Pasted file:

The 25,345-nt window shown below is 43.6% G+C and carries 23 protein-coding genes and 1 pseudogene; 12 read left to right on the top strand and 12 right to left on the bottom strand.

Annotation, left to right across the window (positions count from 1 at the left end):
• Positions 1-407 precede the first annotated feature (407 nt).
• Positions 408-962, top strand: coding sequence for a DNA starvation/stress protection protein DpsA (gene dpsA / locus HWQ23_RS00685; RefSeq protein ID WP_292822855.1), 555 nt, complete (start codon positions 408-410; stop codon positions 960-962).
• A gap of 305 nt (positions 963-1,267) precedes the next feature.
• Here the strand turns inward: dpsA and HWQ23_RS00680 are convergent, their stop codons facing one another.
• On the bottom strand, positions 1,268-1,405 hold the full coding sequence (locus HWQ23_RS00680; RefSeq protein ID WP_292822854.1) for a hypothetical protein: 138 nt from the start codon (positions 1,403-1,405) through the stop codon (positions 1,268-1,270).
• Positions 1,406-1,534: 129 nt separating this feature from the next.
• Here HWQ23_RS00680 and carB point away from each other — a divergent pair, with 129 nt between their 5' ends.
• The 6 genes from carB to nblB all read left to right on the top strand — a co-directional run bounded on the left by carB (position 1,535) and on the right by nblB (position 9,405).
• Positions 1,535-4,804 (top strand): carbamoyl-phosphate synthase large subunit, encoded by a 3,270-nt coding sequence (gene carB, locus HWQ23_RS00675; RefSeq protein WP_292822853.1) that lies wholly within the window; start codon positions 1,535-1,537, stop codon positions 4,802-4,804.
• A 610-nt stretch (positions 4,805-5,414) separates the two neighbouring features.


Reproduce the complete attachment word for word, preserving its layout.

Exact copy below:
The 25,345-nt window shown below is 43.6% G+C and carries 23 protein-coding genes and 1 pseudogene; 12 read left to right on the top strand and 12 right to left on the bottom strand.

Annotation, left to right across the window (positions count from 1 at the left end):
• Positions 1-407 precede the first annotated feature (407 nt).
• Positions 408-962, top strand: coding sequence for a DNA starvation/stress protection protein DpsA (gene dpsA / locus HWQ23_RS00685; RefSeq protein ID WP_292822855.1), 555 nt, complete (start codon positions 408-410; stop codon positions 960-962).
• A gap of 305 nt (positions 963-1,267) precedes the next feature.
• Here the strand turns inward: dpsA and HWQ23_RS00680 are convergent, their stop codons facing one another.
• On the bottom strand, positions 1,268-1,405 hold the full coding sequence (locus HWQ23_RS00680; RefSeq protein ID WP_292822854.1) for a hypothetical protein: 138 nt from the start codon (positions 1,403-1,405) through the stop codon (positions 1,268-1,270).
• Positions 1,406-1,534: 129 nt separating this feature from the next.
• Here HWQ23_RS00680 and carB point away from each other — a divergent pair, with 129 nt between their 5' ends.
• The 6 genes from carB to nblB all read left to right on the top strand — a co-directional run bounded on the left by carB (position 1,535) and on the right by nblB (position 9,405).
• Positions 1,535-4,804 (top strand): carbamoyl-phosphate synthase large subunit, encoded by a 3,270-nt coding sequence (gene carB, locus HWQ23_RS00675; RefSeq protein WP_292822853.1) that lies wholly within the window; start codon positions 1,535-1,537, stop codon positions 4,802-4,804.
• A 610-nt stretch (positions 4,805-5,414) separates the two neighbouring features.